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No jail for Albemarle teen accused of trying to hit police officer during chase

The Albemarle County teen who sent at least one police officer diving for her life as he drunkenly sped through a convenience store parking lot last summer appears to be dodging both jail time and felony convictions — so long as he abides by certain rules.

While 19-year-old Kian Emanuel Goldstein did get a misdemeanor conviction and lost his driving privileges for 12 months, the officer he nearly hit was sufficiently unhappy about the felony-free resolution that she came to court March 18 to hear for herself what the court had decided.

"She objects?" asked presiding Judge Claude Worrell.

"She does," answered prosecutor Susan Baumgartner. "Officer Amanda Conner had to leap out of the way to avoid being hit."

Sitting near the front row of the gallery in Albemarle County Circuit Court, Conner was a silent presence for the duration of the hearing and said afterwards that she didn’t believe she was at liberty to comment.

Little was said in court about what misfortune Conner suffered, but Goldstein’s attorney said that nobody was injured in the Aug. 30 incident.

"There was braking and swerving," said defense lawyer Heather Carlton, adding that her client was "extremely apologetic" upon his arrest.

Carlton said that another mitigating factor is that her client has a "disruptive behavior disorder" diagnosis. That disorder, which is recognized by the American Psychiatric Association, resulted in Goldstein’s temporary removal from regular classes when he was in high school, Carlton said.

When combined with alcohol, Carlton told the court, his disorder "literally causes seizure." Although below the legal drinking age of 21, Goldstein was found to be driving that evening with an open container of Twisted Tea, a brand of "hard" iced tea.

"His brain," the lawyer said, "is in a constant fight or flight mode."

That evening, according to arresting officers, Goldstein took flight.

Approached by police, he fled the Wawa parking lot at the corner of U.S. 29 and Proffit Road and, officers alleged, would momentarily turn off the vehicle’s lights to avoid his pursuers.

A couple of new details that the prosecutor added to the record March 18 were that Goldstein struck a deer and got trapped by making a turn onto a tree-lined drive. When he subsequently took off on foot, Baumgartner said, he left the vehicle in gear and running.

Police initially lodged eight charges including abduction for allegedly refusing, during the chase, to discharge a passenger. While a judge subsequently dropped the abduction charge, an Albemarle County grand jury certified six others, including felony eluding, assault and battery of a law enforcement officer and driving while intoxicated.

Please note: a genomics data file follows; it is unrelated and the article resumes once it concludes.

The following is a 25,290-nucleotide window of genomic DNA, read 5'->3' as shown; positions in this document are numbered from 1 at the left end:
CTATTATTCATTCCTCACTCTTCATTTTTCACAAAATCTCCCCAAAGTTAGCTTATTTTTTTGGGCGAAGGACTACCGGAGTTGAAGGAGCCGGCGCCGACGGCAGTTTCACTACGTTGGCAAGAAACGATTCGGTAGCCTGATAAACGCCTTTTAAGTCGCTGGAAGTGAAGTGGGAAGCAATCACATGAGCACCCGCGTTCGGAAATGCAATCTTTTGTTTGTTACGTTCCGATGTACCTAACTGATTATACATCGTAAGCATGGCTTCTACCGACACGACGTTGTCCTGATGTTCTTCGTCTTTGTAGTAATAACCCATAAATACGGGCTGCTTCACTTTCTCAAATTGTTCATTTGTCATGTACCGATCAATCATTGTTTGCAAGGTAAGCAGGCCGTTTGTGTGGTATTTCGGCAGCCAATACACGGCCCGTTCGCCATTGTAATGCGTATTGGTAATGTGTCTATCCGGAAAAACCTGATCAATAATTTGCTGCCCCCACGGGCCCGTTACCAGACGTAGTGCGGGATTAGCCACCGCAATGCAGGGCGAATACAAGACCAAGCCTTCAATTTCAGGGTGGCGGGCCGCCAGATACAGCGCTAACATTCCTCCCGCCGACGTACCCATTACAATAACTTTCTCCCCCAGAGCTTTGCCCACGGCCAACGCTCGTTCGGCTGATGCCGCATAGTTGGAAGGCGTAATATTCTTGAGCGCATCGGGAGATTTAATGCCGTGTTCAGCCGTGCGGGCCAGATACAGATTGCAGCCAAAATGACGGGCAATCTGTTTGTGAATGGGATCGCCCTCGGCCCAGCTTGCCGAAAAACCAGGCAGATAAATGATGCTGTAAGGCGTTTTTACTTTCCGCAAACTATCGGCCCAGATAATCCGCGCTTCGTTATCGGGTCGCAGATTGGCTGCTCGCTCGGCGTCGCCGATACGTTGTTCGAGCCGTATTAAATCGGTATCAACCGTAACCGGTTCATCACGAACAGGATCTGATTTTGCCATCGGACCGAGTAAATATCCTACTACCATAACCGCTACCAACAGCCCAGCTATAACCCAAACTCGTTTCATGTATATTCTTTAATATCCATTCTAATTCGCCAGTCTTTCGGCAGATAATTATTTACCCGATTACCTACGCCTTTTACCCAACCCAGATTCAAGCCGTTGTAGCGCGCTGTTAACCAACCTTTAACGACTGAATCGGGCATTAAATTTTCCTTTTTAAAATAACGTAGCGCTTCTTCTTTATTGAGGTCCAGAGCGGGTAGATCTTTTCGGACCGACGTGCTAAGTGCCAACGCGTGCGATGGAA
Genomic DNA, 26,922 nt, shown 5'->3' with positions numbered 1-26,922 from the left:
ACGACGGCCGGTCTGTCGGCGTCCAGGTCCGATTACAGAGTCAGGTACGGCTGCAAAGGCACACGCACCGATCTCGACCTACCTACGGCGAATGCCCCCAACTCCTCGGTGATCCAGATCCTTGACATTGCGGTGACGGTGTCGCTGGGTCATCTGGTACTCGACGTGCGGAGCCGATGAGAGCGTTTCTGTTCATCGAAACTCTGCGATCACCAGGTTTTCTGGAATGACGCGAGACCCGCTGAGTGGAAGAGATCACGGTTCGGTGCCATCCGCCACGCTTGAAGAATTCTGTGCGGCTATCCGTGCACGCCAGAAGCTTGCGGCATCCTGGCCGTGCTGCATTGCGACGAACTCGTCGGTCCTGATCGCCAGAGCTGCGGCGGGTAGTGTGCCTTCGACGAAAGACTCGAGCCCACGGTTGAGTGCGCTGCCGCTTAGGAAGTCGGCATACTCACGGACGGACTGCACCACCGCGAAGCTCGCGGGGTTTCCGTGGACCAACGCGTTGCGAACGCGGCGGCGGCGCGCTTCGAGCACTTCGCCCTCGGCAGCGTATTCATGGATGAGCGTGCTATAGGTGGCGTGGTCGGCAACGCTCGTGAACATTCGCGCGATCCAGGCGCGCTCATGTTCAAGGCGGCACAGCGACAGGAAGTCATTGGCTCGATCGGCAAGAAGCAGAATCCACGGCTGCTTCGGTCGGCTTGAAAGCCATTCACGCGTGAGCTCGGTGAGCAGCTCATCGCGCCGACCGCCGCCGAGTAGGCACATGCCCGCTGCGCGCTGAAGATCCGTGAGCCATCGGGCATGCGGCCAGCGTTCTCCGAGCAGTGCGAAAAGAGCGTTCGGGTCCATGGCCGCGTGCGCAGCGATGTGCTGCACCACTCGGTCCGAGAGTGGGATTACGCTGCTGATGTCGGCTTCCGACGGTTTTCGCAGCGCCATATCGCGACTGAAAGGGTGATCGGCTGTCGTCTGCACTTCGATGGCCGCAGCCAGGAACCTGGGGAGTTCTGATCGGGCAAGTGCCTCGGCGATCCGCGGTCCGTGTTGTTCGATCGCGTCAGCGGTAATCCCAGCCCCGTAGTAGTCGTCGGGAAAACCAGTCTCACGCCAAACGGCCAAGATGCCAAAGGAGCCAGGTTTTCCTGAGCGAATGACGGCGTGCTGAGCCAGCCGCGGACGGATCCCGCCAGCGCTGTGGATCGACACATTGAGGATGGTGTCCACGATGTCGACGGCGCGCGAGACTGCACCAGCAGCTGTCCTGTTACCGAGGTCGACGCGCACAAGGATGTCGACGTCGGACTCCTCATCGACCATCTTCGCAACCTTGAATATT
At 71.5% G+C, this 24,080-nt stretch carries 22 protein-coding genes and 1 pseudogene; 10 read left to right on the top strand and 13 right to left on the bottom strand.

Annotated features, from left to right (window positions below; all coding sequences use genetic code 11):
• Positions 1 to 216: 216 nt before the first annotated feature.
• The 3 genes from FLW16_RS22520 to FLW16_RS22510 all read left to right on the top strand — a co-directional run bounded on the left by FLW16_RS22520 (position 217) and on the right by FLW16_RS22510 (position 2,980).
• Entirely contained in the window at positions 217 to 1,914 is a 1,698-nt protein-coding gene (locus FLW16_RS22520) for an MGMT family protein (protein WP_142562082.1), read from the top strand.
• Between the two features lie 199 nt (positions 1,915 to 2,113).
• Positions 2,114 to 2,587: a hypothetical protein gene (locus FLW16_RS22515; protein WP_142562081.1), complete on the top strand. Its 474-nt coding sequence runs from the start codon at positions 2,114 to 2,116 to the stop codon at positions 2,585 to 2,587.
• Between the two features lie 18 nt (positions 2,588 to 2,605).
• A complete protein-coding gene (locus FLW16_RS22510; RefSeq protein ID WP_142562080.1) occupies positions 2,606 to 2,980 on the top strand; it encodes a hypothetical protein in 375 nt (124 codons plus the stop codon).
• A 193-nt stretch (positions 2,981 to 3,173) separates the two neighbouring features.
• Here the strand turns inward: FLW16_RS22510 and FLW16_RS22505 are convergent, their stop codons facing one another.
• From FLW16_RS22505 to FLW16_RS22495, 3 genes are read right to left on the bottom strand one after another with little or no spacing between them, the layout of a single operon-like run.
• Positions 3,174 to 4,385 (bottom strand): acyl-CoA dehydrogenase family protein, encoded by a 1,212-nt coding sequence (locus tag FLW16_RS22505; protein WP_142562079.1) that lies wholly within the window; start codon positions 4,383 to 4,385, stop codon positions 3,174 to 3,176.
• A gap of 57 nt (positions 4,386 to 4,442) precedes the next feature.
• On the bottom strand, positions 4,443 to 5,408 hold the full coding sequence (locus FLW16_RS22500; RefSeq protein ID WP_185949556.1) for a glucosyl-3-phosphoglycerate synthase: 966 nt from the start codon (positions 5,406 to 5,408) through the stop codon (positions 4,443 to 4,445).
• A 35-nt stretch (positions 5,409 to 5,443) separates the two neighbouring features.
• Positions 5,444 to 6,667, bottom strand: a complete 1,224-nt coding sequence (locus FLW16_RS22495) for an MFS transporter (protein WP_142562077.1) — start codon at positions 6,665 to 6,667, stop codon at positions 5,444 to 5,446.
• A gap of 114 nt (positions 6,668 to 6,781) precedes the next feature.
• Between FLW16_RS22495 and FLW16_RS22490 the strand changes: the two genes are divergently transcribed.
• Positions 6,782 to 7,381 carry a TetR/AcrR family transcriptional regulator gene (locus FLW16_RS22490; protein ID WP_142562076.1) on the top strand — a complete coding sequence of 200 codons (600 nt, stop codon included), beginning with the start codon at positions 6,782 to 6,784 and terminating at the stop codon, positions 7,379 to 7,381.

The plea agreement found that there was sufficient evidence for a pair of felony convictions, but the deal gives Goldstein a two-year deferral. During that time, he must refrain from further law-breaking, perform 100 hours of community service and abstain from illegal drugs and alcohol. If he complies, he gets to plead guilty in 2026 to three misdemeanors: assault and battery, eluding police and aggressive driving.

"He has to do a lot to earn a misdemeanor," said the prosecutor.

The one charge Goldstein was sentenced for on March 18 was driving while intoxicated, a conviction that brought him a $250 fine and requires him to wear a SCRAM-brand alcohol monitor on his ankle until four months elapse with no detection of alcohol.

While a charge of attempted malicious wounding of an officer and refusal to take an alcohol test were both dropped, his lawyer contended that the two-year deferral period is so stringent that any infraction, even vehicular, can undo the deal.

"Kian welcomes the opportunity to prove to the court and the community that his actions on the night of Aug. 30 were an aberration and that he is a responsible young man with a bright future," Carlton told The Daily Progress. "Kian made a mistake at 19 years old that will impact the rest of his life."

Reiterating something she said in court, she said that Goldstein has repeatedly apologized and has actively sought to accept responsibility.

"Instead, the commonwealth has treated Kian like a violent felon although he has no criminal record, no one was injured and the entire incident lasted a handful of minutes," she said.

The Albemarle County Police Department did not go into specific details when contacted by The Daily Progress.

"Decisions regarding prosecution and the best course of action fall under the purview of the Commonwealth’s Attorney’s Office," county spokeswoman Logan Bogert told The Daily Progress in an email. "While we cannot comment on specific case outcomes, we respect this process and will continue to do our due diligence in our community."

Appearing in a navy blue sportcoat in court on March 18, Goldstein said nothing other than his soft-spoken affirmative answers when the judge asked him if he approved various aspects of the deal.

"I’ll see you in two years, Mr. Goldstein," said Worrell. "Good luck to you."


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